Everyone wants to halt climate change, young people are protesting for a “fossil free future” but many of us are wear clothes made from those same fossils and we might only wear them once or twice. Do you know what you are wearing?
The Penneys retail chain will open a new store in the Square Town Centre in Tallaght next year; 43,000sq ft of fast fashion. Although there is a crucial difference between the need for affordable clothes and fast fashion, relative to inflation, over the last 10 years, clothing prices have fallen.
Lower prices and a greater variety and availability of clothing have resulted in consumers buying many more items of clothing. This is referred to as “fast fashion” in Ireland’s Waste Action Plan for a Circular Economy.
Supply chain pressures from textiles is the fourth highest for use of primary raw materials and water, after food, housing and transport, and the fifth highest for greenhouse gas (GHG) emissions according to the European Environment Agency.
Most of the fashion industry’s emissions come from upstream activities in materials production, preparation and processing, with the remainder downstream in retail operations, the use-phase and end-of-use activities.
McKinsey Consultants estimates that if the fashion industry proceeds with its current GHG emissions trajectory, it will miss its 1.5°C pathway by 50%.
What is driving this?
According to the Fast Fashion Global Market Report 2021, the adoption of affordable clothes by the rising youth population (+8% by 2030) has driven the fast fashion market. That said, EU citizens consume nearly 26kg of textiles per person per year (2017 data), of which 42% is discarded, sent to incinerators or landfill.
Cotton, linen and leather are sourced from plants and animals, but these materials now only make up a tiny percentage of the textiles used in clothing manufacture. Today, most clothes are made out of materials derived from crude oil, a fossil fuel.
Although not impacted as greatly as the retail market by the pandemic, global fibre production, decreased from 111m tonnes in 2019 to 109m tonnes in 2020 (Fig 1).
However, this followed years of growth with fibre production almost doubling over the last 20 years from 58m tonnes in 2000.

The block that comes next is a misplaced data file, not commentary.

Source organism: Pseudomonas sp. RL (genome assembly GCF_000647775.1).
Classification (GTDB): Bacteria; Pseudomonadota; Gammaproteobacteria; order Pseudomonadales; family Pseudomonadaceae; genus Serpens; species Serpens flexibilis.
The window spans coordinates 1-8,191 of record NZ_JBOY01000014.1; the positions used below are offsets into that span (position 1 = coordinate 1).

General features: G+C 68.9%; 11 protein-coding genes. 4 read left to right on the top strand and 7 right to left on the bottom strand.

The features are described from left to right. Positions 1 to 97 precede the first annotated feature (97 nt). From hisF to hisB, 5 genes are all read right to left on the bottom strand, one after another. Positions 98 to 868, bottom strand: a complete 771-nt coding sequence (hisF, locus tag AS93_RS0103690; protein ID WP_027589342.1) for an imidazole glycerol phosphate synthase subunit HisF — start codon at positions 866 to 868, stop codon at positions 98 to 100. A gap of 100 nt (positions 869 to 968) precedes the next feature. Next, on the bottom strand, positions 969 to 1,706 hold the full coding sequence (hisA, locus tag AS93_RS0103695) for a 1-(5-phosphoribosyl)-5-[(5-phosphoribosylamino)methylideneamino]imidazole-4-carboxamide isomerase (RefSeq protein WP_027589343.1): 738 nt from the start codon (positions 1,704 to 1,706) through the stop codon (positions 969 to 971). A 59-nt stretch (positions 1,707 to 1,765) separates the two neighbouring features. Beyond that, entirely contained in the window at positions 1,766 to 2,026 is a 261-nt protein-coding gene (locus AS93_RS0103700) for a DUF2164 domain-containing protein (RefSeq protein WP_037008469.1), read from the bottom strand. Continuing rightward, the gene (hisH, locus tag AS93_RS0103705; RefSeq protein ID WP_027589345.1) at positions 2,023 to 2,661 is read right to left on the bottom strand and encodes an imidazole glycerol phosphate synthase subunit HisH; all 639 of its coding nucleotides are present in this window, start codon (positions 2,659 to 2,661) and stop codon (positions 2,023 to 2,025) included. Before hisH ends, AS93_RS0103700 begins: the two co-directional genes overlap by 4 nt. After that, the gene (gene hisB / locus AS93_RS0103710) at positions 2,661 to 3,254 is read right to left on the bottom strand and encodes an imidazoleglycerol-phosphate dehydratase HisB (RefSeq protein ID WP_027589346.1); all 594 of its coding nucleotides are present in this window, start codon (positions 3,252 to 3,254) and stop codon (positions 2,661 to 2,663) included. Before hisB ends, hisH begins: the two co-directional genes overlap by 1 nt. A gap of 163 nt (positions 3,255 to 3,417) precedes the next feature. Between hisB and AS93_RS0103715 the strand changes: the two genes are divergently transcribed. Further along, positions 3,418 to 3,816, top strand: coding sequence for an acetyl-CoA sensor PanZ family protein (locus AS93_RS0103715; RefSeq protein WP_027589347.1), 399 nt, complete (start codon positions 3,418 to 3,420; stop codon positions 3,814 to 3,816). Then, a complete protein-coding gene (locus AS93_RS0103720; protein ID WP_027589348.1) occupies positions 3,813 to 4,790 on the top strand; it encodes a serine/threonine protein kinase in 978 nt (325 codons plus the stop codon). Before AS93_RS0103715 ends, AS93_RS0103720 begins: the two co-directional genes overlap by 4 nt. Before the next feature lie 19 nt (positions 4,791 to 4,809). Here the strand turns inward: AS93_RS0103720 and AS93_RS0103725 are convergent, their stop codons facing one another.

The source of synthetic fibres and fabrics is crude oil. It is estimated that 65% of all fibres used in the fashion industry are made from a synthetic material – mainly polyester, but also nylon, acrylic, polypropylene and elastane.
Polyester, with a production volume of 57m tonnes, was the most-used fibre (52%) in 2020. Low prices for “virgin” (sourced directly from nature) polyester has impacted the market share of recycled polyesters with growth increasing from 13.7% in 2019 to only 14.7% in 2020.
What’s happening? The United Nations (UN) Fashion Industry Charter and Textile Exchange launched the 2025 Recycled Polyester Challenge. The challenge seeks commitments from companies to replace their use of virgin polyester with recycled polyester to shift global volume to 45% by 2025.
The second most important fibre in terms of volume (26m tonnes produced in 2020) is cotton, which is biodegradable but it is a very heavy user of water and pesticides. The cotton share of the market stands at 24% but is declining. Cotton production is particularly important for farmers in lower-income countries where approximately 350 million people are involved in its cultivation and processing.
What’s happening? In 2018, 36 major brands signed up to achieve sustainable cotton by 2025, including some of the largest global apparel brands – Nike, Burberry, H&M, Levi’s and ASOS. This initiative is based on existing standards for delivering sustainable cotton: Organic, Fairtrade, Better Cotton Initiative (BCI), Cotton Made in Africa and recycled cotton certified to an independently verifiable standard such as the Global Recycled Standard (GRS) or the Recycled Claim Standard (RCS).
The third-largest and fasted-growing fibre production of manmade cellulosic fibres (MMCFs) was 6.5m tonnes in 2020. These materials – the most common being viscose – begin as cellulose extracted from a natural resource such as bamboo or trees. One third still comes from high-risk areas. Major processing centres for cellulose are China, Japan, South Korea, Pakistan, Taiwan and Indonesia.
What’s happening? Significantly in 2020, some MMCF textiles achieved Forest Stewardship Council (FSC) labels. However, according to the Textile Exchange “eliminating the risk of sourcing MMCFs from ancient and endangered forests such as the carbon-rich peatlands of Indonesia and old-growth boreal forests of Canada should be the minimum bar for all MMCFs”.
Irish wool is currently considered relatively worthless and most “Irish jumpers” are not made with Irish wool but imported Merino. Although a traditional fibre, wool globally now has a tiny – and decreasing – share of the world market (approximately 1%) at 1m tonnes produced in 2020. Sheep’s wool is the most-used animal-based fibre.